In spite of the abundant information concerning the different expression patterns of each of the phase variants, these were obtained using a small set of strains and only a single study has so far attempted to determine the opacity phenotype of pneumococcal isolates associated with carriage and infection of the human host [8]. In this first study of 19 paired isolates an association of the T phenotype with colonization of the nasopharynx was apparent, however the overwhelming majority of the patients were either HIV positive or had an HIV status unknown (n = 17/19) casting doubts on the relevance of these findings in immunocompetent hosts [8]. Moreover, the isolates expressed mainly serotypes 1 and 4 (n = 13/19) of the 90 different serotypes known to be found in the pneumococcus leaving open the possibility that other serotype specific properties influenced the results.

In this report we examine the prediction from the animal model experiments that strains recovered from invasive infections in humans will be found to be predominantly of the O phenotype using a recent collection of invasive isolates (recovered from normally sterile sites). Our results confirm the animal model predictions but also show heterogeneity in the frequencies of recovery of each phase variant between serotypes, raising the possibility that some serotypes express preferentially one of the phase variants.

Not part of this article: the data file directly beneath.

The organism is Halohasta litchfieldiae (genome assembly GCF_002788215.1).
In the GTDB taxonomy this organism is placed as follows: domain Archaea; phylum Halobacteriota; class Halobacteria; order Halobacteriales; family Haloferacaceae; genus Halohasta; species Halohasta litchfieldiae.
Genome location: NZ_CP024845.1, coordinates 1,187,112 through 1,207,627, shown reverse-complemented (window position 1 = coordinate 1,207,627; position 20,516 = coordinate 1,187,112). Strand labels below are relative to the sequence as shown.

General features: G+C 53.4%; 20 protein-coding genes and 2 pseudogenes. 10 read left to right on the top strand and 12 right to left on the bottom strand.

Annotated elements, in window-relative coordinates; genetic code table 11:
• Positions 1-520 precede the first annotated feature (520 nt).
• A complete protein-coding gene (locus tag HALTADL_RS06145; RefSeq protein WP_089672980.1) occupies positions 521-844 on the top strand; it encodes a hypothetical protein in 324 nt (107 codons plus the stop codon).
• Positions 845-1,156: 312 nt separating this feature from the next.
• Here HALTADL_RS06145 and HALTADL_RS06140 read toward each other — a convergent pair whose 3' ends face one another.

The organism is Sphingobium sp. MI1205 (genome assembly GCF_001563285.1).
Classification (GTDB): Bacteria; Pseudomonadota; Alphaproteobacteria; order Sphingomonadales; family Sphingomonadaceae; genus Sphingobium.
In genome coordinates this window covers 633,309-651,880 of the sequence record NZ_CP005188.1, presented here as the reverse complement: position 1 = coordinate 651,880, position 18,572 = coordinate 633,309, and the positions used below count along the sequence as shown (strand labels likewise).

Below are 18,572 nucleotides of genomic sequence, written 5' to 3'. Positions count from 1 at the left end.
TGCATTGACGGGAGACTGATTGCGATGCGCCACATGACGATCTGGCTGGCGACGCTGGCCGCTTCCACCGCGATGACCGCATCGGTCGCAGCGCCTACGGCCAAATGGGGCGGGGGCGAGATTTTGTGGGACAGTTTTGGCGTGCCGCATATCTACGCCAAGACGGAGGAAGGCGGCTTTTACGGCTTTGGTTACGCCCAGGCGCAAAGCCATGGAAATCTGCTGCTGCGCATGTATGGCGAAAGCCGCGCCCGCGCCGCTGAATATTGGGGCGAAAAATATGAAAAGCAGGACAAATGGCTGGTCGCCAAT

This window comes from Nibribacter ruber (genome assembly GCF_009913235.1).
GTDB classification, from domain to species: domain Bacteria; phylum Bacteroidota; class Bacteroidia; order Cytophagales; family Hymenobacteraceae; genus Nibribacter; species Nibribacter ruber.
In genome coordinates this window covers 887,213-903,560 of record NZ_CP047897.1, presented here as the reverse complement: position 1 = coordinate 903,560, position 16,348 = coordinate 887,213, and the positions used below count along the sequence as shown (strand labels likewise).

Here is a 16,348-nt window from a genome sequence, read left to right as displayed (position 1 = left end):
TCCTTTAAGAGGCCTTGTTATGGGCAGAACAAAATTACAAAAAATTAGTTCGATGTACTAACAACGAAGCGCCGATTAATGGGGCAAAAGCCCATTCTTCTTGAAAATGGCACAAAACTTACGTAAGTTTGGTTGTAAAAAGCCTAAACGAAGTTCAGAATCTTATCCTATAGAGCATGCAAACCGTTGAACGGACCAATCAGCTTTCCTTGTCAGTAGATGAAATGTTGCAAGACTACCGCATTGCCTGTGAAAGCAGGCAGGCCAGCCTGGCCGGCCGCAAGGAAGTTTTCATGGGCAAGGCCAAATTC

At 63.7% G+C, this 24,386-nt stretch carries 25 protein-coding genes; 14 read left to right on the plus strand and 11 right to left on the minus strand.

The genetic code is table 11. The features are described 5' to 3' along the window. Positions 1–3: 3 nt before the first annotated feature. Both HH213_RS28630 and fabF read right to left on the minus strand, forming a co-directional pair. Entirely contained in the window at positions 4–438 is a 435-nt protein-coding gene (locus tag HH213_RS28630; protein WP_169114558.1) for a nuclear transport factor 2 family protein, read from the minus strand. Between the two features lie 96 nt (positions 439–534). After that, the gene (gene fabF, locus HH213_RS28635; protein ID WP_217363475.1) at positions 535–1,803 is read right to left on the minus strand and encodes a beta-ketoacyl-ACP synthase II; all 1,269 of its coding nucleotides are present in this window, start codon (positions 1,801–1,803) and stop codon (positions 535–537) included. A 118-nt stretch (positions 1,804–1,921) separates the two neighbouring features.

Results

Colony morphology and relationship with serotype

Isolates representing the serotypes tested and the phenotypes found are shown in figure 1 and in additional file 1. Different serotypes displayed noticeable variations in the presentation of the various colony opacity phenotypes in agreement with previous observations [1, 8]. Nevertheless, in spite of this variability the presence of multiple colony morphology variants in the same set of plates allowed unequivocal identification of the dominant phenotype of each isolate. The dominant colony morphology of the isolates analyzed is summarized in the table. Over half of the isolates (52%, n = 158) were classified as O variants and only 26% (n = 79) as T variants, however a significant proportion of the isolates (22%) represented either the intermediate (I) phenotype (n = 49) or mixtures of the different phenotypes (n = 18).
Figure 1